Historically, gadget sales have peaked in the second half of the year, spurred by the festive shopping spree. This year, not so much.

The latest numbers do show an uptick compared with last year, which indicates positive consumer sentiment. Yet, it has not rebounded to 2019 pre-chip shortage levels. India’s Q2 2021 smartphone shipments have been 33.8 million units, less than 54.3 million (Q3 2020) and 44.8 million (Q4 2020). And Q2 2021 numbers are also short of 36.9 million in Q2 2019.

Not all doom and gloom

Personal computer shipments in India grew by 43% year on year in Q2 2021 and clocked 4.1 million units, according to research firm Canalys. Tablets have shown an annual growth of 52%, revitalising a sluggish category. Yet, once the inventory runs out and slower replenishment happens from factories, you may start to see longer delivery estimates for laptops. The new Apple MacBook Pro 14 and MacBook Pro 16 laptops, for instance, are indicating up to four weeks of waiting for deliveries.

Gets worse before it becomes better?

There is pessimism and the increasing chip lead times have not helped. “While 2021 is expected to see single-digit growth, 2H21 is likely to drop in comparison to the same period last year, with lower demand, uncertainties around the third wave, and persistent supply constraints,” said Navkendar Singh, research director at IDC India. He added components have become more expensive, a cost that companies will pass on to customers.

“The chip shortage is here to stay for at least a year,” said Chauhan. Companies that did not drastically cut chip orders are feeling confident. “Early this year, we onboarded two new manufacturing partners, DBG and BYD, to cater to consumer requirements and bridge the demand and supply gap,” said a Xiaomi India spokesperson. The company insisted that manufacturing in India has helped tide over the component shortage better than some of the rivals have managed. The company’s portfolios have not slowed.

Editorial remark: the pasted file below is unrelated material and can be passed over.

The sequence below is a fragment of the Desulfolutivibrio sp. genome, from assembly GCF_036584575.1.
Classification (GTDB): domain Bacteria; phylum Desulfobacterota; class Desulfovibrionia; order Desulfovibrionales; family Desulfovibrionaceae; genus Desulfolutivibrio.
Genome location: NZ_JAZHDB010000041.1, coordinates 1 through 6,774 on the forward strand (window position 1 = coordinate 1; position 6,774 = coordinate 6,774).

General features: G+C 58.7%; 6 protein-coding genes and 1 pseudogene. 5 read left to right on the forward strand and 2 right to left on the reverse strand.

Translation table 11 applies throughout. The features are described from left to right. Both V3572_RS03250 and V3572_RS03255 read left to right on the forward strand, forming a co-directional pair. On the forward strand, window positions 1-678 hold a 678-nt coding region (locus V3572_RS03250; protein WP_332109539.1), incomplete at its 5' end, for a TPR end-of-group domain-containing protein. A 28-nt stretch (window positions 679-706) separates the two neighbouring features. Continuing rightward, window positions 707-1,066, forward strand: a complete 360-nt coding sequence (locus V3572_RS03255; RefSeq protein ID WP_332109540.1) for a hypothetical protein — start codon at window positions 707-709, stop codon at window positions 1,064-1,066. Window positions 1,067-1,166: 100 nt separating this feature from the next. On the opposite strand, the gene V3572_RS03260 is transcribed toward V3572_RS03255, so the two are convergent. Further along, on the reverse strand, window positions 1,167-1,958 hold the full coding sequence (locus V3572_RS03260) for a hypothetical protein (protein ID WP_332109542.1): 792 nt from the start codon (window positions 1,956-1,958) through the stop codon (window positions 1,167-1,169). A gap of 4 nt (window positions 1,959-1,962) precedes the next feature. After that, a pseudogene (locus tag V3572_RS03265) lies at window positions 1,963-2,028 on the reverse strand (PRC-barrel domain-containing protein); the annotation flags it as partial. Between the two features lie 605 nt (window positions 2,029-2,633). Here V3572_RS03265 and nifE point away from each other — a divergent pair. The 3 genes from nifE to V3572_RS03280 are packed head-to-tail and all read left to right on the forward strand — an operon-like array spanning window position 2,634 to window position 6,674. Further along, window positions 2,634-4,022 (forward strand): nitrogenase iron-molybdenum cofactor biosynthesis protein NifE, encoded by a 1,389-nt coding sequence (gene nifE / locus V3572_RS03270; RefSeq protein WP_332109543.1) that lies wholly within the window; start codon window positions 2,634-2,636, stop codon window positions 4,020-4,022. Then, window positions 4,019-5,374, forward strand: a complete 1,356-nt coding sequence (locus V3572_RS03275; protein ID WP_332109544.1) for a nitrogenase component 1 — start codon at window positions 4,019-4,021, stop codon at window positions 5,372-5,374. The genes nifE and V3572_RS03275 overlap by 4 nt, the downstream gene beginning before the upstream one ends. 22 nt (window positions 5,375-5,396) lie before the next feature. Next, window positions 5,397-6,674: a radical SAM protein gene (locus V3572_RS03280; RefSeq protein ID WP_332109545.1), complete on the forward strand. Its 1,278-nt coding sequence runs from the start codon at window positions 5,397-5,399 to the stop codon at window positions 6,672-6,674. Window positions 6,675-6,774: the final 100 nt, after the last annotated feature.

Others are adapting, making the best of what is available. Tata Motors is working with what they call tier-II semiconductor suppliers, directly purchasing chips and leveraging alternate design with the use of standard chipsets.

Is preparing better the answer?

The only way to get over this present chip shortage is to increase the production capacities globally. Intel has committed an investment of $20 billion to set up new foundries in the US. Samsung is looking to invest around $17 billion to extend the capacity at its semiconductor foundry in the US. It is exploring options of setting up a second foundry as well. Over the summer, in a rare move for the corporate world with intense competition, Intel said it would use manufacturing capacities to start building mobile computing device processors for Qualcomm, as well as Amazon. Intel positioning itself against Taiwan Semiconductor Manufacturing Company and Samsung should in time help provide a better buffer against shortages.


    Vishal Mathur is Technology Editor for Hindustan Times. When not making sense of technology, he often searches for an elusive analog space in a digital world.